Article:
Syne, in English, ye micht owerset it variously as ‘disappointed/annoyed’ or, at the mair extreme end o the spectrum, as ‘(emotionally) exhausted’, ‘depleted’, ‘fed up’, ‘done’, ‘finished’. Hooivver, nane o these on their ain cairry oniewhaur the depths or sindry dimensions o ‘scunnert’.
Tak tent that ye micht weel see it scrievit ‘scunnered’, wi the Anglicised ‘-ed’ endin. Hooivver, adjectives and verb endins in ‘-t’ (or ‘-it’) are the mair authentic Scots, baith historically (reflectin hoo Scots has fur the maist pairt been scrievit and spak ower the centuries) and grammatically (fur grammatical coherence and consistency in modern Scots). Here, Scots is siblike tae ither Germanic leids, sic as Danish and German, which also hae suffixes in ‘-t’. (e.g. German: erschöpft (exhausted)).
The verb ‘tae scunner’, alang with the relatit noons (‘scunner’ and ‘scunneration’) and adverb (‘scunnersome’) stravaig e’en mair widely semantically, and wid weel tak up a hale airticle aw on their ain. Scrievit yaisage can be traced back as faur as the 1300s; it kythes in the 14th-century epic The Brus, the earliest mensefu wark o Scots literature that has cam doon tae us.
A seen / A done / A’ve went
Scots has a gey flexible approach tae preterites (simple/ae-verb past) and past participles (complex/compoond/twa-verb past), which are are yaised mair or less interchyngably.
It is mair nor fine tae sey in Scots, ‘A seen’, ‘A done’, or ‘A’ve went’ (c.f. English ‘I saw’ (v.s. ‘I have seen’); ‘I did’ (v.s. ‘I have done’) or ‘I went’ (v.s. ‘I have gone).
Syne, chyngin ‘A seen’ tae ‘I saw’ or ‘A done’ tae ‘I did’ isnae richtin bad English tae guid English, but owersettin acceptable staunart Scots intae acceptable staunart English.
This verb covers sae muckle grund in Scots that it jouks onie satisfactory owersettin intae English. Maist o the time, it is best owerset as ‘to tolerate’ or ‘to endure’. Hooivver, the semantic field o the Scots verb is faur mair intense, rich, and deep. It encompasses forby a profoond sense o mensefu silence and patience in sair-wechtit dule, o moral and spiritual stoicism and fortitude.
In thon sense, it is thirlt tae a faur mair michtie sense o hert-hirplin sufferin, sic that ‘to bear’ or ‘to suffer’ micht whiles offer the better owersettin intae English. Ye micht thole (tolerate) a bodie that’s daein yer heid in, but, in Scots, ye can also thole deep dule or hertbrek in a wey that ye widnae jist ‘tolerate’ but ‘endure’ or ‘suffer’ siclike in English.
Like ‘scunnert’, it is attestit tae in scrievit Scots fae as early as the 1300s, and kythes in The Brus. Forby, it has cognates in the modern Scandinavian leids: Danish ‘at tåle’; Norwegian ‘at tåle’; Swedish ‘att tåla’. The michtie Norse element in Scots – and syne the ayebidin muckle affinity atween Scots and its northern neebour tongues – is a frequent featur distinguishin Scots fae its sister leid o English the day.
Thaim that tholes, owercomes
An English owersettin o the auld Scots saw abuin wid aiblins be:
Those who endure, overcome/prevail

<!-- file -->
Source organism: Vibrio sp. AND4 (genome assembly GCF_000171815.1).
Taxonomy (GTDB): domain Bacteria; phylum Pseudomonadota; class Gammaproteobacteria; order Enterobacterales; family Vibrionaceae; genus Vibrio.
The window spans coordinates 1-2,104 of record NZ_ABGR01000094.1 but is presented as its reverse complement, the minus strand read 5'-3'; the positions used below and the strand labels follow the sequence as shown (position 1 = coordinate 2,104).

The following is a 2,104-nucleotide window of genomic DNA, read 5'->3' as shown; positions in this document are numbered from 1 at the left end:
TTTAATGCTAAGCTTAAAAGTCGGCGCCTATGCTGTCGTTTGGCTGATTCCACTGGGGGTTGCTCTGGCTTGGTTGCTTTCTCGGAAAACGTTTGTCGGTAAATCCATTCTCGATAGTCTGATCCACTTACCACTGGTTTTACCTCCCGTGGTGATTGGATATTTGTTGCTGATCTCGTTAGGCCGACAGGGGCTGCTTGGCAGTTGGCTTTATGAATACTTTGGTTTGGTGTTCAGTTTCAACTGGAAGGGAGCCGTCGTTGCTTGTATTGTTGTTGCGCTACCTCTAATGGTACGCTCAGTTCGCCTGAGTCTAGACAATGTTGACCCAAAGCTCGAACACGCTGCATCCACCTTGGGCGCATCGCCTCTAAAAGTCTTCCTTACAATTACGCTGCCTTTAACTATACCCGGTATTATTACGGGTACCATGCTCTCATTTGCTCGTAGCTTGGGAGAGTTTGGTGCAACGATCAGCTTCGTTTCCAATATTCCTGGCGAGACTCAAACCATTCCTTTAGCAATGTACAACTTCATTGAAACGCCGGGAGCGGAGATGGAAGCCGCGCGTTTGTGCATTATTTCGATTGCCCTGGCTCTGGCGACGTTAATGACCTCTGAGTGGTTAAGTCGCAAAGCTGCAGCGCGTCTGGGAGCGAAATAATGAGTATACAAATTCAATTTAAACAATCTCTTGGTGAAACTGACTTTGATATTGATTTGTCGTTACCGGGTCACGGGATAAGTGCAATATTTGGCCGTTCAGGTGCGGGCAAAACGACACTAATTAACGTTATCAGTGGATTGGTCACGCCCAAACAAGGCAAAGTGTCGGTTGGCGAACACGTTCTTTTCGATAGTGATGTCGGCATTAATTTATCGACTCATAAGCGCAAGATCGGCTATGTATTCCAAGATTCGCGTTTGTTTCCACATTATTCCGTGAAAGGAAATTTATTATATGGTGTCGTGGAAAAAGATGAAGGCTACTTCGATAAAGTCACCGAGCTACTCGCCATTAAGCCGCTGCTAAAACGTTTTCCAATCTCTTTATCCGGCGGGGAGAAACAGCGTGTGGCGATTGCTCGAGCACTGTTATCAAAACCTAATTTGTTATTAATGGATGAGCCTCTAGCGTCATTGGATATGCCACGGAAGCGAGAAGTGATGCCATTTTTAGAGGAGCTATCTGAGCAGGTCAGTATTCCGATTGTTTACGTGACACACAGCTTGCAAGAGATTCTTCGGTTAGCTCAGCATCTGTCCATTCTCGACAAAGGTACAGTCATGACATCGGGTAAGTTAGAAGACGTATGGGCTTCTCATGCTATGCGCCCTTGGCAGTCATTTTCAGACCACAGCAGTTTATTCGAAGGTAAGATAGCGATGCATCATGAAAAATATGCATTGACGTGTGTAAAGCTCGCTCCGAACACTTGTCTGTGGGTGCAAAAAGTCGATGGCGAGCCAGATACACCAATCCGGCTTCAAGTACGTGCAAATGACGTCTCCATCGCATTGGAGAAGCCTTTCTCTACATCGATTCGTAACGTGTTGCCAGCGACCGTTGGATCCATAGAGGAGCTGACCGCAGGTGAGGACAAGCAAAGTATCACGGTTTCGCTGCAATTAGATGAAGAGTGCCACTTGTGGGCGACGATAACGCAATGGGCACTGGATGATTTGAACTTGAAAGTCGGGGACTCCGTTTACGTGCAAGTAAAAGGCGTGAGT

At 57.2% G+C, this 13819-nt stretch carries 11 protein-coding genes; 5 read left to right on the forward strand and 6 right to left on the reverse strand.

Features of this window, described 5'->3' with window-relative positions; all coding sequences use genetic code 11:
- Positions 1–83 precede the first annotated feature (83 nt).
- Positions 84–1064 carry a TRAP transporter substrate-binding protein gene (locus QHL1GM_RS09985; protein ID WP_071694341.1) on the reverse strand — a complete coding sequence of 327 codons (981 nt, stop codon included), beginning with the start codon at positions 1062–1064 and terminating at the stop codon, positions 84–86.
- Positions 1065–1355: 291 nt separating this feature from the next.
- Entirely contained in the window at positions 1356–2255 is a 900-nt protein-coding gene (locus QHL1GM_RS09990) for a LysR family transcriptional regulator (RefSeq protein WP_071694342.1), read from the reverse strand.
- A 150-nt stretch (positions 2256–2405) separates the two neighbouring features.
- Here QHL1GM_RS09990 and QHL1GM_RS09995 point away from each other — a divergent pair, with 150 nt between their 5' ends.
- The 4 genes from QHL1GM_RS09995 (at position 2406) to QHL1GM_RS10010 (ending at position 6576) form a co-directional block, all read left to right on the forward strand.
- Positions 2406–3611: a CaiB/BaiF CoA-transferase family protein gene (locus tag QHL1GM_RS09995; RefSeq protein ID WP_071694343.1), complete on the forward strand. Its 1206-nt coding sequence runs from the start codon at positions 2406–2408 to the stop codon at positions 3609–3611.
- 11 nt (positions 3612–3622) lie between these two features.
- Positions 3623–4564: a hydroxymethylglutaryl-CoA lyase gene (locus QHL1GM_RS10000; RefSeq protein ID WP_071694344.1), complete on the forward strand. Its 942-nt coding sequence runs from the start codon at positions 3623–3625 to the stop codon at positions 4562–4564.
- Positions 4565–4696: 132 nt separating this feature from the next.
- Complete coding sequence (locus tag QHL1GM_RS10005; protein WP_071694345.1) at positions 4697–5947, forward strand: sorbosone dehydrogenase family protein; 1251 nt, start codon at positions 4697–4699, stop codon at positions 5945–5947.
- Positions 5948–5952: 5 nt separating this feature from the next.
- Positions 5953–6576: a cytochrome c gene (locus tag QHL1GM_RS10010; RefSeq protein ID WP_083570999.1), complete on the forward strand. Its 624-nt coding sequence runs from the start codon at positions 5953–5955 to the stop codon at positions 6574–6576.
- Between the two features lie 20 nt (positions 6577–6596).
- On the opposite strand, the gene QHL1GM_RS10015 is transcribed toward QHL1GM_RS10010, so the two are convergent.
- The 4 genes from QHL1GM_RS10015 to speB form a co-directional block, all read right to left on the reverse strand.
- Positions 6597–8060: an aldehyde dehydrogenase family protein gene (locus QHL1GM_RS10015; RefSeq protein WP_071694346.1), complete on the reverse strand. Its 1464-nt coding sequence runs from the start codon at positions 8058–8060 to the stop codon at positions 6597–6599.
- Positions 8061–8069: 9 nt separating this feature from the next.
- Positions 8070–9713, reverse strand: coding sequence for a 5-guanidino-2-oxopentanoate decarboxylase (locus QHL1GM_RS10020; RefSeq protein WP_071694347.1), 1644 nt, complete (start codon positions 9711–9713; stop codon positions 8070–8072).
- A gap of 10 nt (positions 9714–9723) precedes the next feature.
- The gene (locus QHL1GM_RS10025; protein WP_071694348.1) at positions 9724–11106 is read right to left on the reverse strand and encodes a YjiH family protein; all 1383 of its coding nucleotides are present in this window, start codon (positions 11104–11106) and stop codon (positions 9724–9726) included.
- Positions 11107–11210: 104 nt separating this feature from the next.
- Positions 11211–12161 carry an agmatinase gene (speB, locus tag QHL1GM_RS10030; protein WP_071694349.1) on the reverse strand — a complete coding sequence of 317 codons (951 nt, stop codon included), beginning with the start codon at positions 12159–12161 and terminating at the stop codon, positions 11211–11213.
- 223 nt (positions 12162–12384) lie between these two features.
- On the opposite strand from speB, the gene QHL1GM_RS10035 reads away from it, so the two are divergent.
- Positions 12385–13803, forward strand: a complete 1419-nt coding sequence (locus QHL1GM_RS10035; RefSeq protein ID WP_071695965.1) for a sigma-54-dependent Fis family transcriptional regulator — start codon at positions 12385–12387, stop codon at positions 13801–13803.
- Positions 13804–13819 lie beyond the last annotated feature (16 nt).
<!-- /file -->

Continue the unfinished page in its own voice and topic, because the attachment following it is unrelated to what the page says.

Here, we hae no jist the verb “tae thole” – a fair hantle o whase meanin we maun but tyne in the flit tae “endure” – but a wheen featurs o distinct Scots grammar forby: fae the singular verb endins in -s efter a plural subjeck, tae the objeck form o the pronoon ‘thaim’ in subjeck position (c.f. English ‘those’) and the yaise o ‘that’ as a relative pronoon, includin fur people (c.f. English ‘who’).
This is a gey unco ane, in that ye can owerset it wird-fur-wird intae English nae bother (‘I doubt’) – but tyne the meanin entirely. It’s siccarly ane o the maist fykie featurs o Scots tae explain, fur stertin a sentence wi ‘A doot’ can mean either ‘I highly doubt that’, ’I am certain that’, or – somewhaur in the middle – ‘I guess/suppose that’.
‘A doot thon’ll happen’ can syne mean either, ’A’ve nae doot thon’ll happen’ or, ’There’s nae chance thon’ll happen’. In the ae wey, ‘A doot they’ll be back’ could mean either ‘They’ll be back fur siccar’ or ‘They’re nivver comin back’.
A doot that a bodie’s anely freen in kennin whit wey tae owerset it is a context informit educatit guess.
high heid yins
literal terms, the Scots reads ‘high-head-one’. On the surface o it, it means ‘a person in authority’, ‘a leader’, ‘an official’, ‘a boss’. In the plural, it braidens oot tae cover the notion o ‘the management’ or ‘the authorities’.
Hooivver, ablow its apparent neutrality, this Scots term is stappit fou o sleekit irreverence – sae sleekit ye can jist aboot get awa wi it, but awbodie kens it’s there. It is kenably mair nor the sum o its innocent-kythin three pairts: there’s a muckle warld o connotit difference atween the “First Minister o Scotland” and the “high-heid-yin in chief”.
In the plural, ‘high-heid-yins’ micht whiles alloo itsel tae be owerset intae English as ‘the powers that be’, which has thon ae implied sense o begrudgin acceptance o the pooer o the pooer-hauders in question. Hooivver, thon term – alang wi, fur exemple, ‘the big wigs’ – is faur mair shooglie nor ‘high heid yins’ in terms o propriety. The Scots term sits richt on the cusp atween formality and informality, and is frequently heard in formal settins, sic as in the Scots Pairlament and in the media.
It’s o interest tae tak tent, forby, that ‘high heid yin(s)’ kythes as ane that non-Scots speikers in Scotland will tak intae their vocabulary, but scrieve and pronoonce in weys that mynts that they dinnae fur necessar fully unnerstaun the unnerlyin three wirds (especially the mair Scots final twa), but raither ken the combination o soonds and whit it means as a hale. A’ve seen reference, fae non-Scots speikers, tae a ‘high heejun’ or ‘high heejunz’ fur exemple.
This minds on the Anglicisation (or Scotticisation) o Gaelic wirds in Scotland. Gin ye dinnae ken the Gaelic, ye jist hear a combination o soonds that ye syne mell thegither intae ane unit; gin ye ken the individual wirds, hooivver ye can aye hear the root wirds unnerneath. Fur exemple, the adjective ‘smashing’ is maist likely tae be fae the Gaelic ‘is math sin’ (is good that’). Scottish place names are anither ‘smashin’ exemple o this phenomenon; e.g. Drumnadrochit, which means, in Gaelic “Druim na Drochaid – the ridge of the bridge’.
O coorse, nae discussion o uniquely Scottish terms wid be complete wioot reference tae the patriot’s preposition that is ‘outwith’ (or ‘ootwi’ – mair ablow), meanin ‘ootside o’ or ‘ayont’.
This is a sae-cawed ‘covert Scotticism’, in that maist o its yaisers dinnae e’en ken it’s a Scotland-specific wird until spellcheck skelps it wi a squiggly wee reid line, transformin e’en the maist unsuspectin intae dae-or-dee defenders o Scottish syntax.
The mair tentie readers micht hae noticed that A scrievit ‘Scottish’ and ‘Scotland-specific’in the abuin, joukin reference tae ‘Scots’. This wis duin gey consciously – fur ‘outwith’ bides strangly in the sphere o Scottish Staunart English (the variant o English spak in Scotland) as opposed tae bein pairt o the modern Scots language proper, whaur it wid be ‘ootwi’, biggit fae the twa Scots prepositions ‘oot’ and ‘wi’.